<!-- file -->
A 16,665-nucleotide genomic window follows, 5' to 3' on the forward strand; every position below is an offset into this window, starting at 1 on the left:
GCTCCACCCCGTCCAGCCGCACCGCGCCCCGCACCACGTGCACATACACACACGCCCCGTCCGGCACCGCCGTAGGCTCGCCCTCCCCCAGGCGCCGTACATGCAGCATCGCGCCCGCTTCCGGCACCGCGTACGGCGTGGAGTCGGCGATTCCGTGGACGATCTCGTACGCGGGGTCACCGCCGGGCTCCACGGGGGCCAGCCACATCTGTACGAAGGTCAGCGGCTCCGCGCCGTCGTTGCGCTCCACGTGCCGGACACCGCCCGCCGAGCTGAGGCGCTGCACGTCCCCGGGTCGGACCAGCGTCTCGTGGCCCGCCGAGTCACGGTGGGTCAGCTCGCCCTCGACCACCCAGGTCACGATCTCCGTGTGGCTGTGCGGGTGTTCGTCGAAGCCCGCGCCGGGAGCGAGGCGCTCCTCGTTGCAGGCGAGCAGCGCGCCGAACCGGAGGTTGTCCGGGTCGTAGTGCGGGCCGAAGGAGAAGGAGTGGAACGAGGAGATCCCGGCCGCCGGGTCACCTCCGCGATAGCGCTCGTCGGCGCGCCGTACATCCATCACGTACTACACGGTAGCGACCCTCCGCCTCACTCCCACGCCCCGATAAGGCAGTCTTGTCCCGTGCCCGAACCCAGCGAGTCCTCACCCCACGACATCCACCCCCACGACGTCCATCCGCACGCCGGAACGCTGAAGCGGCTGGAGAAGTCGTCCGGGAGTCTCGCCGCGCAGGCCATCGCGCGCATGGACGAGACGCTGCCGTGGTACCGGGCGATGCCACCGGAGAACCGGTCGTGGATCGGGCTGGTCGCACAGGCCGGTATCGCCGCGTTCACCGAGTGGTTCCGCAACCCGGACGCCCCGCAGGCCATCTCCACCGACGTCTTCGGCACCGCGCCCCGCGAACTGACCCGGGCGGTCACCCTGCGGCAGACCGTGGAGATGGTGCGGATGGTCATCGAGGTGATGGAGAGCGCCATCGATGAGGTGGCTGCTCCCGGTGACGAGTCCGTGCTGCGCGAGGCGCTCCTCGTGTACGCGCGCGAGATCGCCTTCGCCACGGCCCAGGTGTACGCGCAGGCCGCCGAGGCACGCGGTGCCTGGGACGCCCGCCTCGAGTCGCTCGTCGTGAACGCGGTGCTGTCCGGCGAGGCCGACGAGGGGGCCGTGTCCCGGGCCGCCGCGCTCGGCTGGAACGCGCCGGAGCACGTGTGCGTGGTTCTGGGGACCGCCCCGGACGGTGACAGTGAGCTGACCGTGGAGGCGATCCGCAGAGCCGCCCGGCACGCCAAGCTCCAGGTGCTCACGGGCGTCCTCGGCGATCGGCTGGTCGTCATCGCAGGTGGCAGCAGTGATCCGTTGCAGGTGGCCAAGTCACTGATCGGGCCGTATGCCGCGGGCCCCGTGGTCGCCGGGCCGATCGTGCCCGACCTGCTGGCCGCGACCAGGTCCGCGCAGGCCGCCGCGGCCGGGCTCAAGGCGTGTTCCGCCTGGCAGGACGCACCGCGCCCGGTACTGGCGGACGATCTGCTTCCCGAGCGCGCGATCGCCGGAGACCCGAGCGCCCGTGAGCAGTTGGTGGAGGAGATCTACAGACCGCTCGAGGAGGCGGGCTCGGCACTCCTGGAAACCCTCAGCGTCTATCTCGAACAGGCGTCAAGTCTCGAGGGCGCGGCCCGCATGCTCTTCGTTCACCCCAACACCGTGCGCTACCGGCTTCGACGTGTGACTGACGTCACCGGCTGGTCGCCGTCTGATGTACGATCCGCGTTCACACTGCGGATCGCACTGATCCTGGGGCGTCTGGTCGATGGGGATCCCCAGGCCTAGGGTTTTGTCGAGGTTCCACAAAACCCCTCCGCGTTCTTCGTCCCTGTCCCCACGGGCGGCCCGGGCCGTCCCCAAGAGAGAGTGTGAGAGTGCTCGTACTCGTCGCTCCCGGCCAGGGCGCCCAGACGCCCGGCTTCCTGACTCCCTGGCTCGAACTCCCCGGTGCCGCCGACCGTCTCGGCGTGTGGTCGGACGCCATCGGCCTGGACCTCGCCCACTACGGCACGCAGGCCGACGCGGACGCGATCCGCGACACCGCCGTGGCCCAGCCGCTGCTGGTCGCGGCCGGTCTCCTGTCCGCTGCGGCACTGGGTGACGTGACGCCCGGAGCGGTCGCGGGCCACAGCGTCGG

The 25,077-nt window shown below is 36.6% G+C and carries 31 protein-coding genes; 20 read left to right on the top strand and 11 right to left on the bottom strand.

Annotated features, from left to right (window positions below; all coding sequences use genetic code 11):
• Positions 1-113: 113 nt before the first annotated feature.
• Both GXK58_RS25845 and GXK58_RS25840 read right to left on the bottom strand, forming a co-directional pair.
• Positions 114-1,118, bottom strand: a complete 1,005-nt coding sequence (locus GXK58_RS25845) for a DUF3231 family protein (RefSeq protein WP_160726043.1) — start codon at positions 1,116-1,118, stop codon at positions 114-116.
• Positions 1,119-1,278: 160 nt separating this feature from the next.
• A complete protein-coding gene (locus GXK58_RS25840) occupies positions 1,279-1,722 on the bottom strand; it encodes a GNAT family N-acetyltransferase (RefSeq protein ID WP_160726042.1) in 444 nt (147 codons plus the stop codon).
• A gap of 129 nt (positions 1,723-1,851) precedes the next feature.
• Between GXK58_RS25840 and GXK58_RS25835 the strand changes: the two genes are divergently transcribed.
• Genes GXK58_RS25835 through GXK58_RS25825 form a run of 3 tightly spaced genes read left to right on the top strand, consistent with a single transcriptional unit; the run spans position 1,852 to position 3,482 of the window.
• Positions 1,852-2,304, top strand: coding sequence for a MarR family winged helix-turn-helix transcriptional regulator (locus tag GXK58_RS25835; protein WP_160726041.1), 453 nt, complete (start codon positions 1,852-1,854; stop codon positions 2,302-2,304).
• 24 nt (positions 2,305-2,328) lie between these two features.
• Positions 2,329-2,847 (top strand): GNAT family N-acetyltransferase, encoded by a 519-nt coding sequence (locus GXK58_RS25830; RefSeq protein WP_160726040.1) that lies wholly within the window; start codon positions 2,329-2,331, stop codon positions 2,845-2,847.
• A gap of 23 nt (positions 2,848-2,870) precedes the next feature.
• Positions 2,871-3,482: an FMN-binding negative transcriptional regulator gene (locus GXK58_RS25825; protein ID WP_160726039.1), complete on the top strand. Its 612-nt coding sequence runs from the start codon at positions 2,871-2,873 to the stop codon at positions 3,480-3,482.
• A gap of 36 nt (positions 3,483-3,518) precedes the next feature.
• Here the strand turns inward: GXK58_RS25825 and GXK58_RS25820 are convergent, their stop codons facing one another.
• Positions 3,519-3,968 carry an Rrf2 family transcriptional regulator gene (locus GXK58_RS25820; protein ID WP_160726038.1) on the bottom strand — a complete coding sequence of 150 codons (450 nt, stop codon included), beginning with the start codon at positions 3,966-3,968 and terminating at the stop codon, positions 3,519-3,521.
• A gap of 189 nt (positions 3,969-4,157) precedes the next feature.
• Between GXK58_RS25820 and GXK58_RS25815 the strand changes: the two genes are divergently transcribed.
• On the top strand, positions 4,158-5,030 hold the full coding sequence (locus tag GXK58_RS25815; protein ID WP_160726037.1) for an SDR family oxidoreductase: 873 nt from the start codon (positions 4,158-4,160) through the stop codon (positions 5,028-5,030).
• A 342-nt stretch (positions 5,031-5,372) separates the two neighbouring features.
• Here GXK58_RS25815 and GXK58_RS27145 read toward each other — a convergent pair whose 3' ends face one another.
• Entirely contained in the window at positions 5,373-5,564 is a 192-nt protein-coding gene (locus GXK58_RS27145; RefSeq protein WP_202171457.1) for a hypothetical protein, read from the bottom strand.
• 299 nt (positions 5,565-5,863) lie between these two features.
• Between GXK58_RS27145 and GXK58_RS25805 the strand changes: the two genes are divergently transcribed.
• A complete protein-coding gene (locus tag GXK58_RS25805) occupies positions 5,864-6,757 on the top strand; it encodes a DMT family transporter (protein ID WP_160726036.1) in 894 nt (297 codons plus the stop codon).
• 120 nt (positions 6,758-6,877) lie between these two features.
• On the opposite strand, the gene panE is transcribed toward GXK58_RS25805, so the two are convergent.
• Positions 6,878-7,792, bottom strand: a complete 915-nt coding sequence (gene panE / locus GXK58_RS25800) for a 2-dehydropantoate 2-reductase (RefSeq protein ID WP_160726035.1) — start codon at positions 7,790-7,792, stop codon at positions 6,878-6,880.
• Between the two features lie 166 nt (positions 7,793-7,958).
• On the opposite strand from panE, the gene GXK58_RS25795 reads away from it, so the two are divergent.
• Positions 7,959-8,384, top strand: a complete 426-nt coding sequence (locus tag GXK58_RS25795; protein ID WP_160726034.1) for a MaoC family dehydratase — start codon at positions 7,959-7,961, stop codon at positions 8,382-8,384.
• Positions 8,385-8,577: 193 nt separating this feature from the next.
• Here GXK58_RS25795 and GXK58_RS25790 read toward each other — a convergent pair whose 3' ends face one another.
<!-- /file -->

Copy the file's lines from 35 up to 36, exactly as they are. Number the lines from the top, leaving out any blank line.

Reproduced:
• Positions 7,959-8,384, top strand: a complete 426-nt coding sequence (locus tag GXK58_RS25795; protein ID WP_160726034.1) for a MaoC family dehydratase — start codon at positions 7,959-7,961, stop codon at positions 8,382-8,384.
• Positions 8,385-8,577: 193 nt separating this feature from the next.